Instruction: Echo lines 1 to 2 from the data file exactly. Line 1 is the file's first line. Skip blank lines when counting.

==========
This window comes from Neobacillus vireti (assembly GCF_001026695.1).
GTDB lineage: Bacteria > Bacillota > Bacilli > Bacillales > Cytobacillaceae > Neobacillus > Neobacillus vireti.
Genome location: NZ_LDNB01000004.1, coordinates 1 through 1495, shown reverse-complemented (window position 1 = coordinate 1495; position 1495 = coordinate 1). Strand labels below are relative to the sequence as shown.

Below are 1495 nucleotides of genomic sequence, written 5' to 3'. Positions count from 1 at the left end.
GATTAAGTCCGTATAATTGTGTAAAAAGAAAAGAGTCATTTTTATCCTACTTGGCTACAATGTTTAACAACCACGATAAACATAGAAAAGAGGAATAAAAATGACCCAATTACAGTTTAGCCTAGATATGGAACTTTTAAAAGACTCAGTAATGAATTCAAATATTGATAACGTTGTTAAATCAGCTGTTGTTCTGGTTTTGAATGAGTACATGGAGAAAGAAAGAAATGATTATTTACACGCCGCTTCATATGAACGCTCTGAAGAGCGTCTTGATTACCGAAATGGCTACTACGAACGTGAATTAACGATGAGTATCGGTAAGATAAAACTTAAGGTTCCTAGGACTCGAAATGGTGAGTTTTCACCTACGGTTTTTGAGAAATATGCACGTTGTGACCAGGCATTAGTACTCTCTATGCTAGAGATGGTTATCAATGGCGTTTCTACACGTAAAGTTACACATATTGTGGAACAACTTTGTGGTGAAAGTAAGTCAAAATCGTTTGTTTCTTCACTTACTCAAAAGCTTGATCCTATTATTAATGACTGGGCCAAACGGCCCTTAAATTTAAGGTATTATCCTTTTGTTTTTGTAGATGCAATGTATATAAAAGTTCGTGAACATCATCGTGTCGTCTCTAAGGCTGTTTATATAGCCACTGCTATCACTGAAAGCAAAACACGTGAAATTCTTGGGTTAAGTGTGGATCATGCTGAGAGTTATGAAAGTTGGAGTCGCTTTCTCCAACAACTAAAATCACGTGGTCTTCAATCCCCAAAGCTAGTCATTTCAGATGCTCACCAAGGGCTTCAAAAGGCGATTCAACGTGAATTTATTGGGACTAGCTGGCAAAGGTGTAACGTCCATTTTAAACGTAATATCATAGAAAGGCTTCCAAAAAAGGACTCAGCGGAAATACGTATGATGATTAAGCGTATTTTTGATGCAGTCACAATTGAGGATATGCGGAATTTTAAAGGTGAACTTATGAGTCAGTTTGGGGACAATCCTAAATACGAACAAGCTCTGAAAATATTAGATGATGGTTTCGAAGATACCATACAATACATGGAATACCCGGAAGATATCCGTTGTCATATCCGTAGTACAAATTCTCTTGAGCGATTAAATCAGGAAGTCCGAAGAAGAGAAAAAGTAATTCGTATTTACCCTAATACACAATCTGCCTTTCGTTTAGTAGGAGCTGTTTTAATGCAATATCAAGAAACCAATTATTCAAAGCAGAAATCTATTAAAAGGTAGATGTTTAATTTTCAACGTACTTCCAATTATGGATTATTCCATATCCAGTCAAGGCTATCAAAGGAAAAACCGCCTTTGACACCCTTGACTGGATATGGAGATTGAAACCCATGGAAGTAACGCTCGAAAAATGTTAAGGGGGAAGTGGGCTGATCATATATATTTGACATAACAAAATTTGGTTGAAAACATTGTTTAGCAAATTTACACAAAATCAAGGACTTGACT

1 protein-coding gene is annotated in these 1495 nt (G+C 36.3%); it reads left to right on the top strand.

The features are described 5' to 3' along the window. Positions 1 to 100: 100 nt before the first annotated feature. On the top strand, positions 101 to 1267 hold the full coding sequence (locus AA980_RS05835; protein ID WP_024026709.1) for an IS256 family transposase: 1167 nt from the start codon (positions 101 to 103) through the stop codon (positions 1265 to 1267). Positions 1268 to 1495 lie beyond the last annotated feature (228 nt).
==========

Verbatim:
This window comes from Neobacillus vireti (assembly GCF_001026695.1).
GTDB lineage: Bacteria > Bacillota > Bacilli > Bacillales > Cytobacillaceae > Neobacillus > Neobacillus vireti.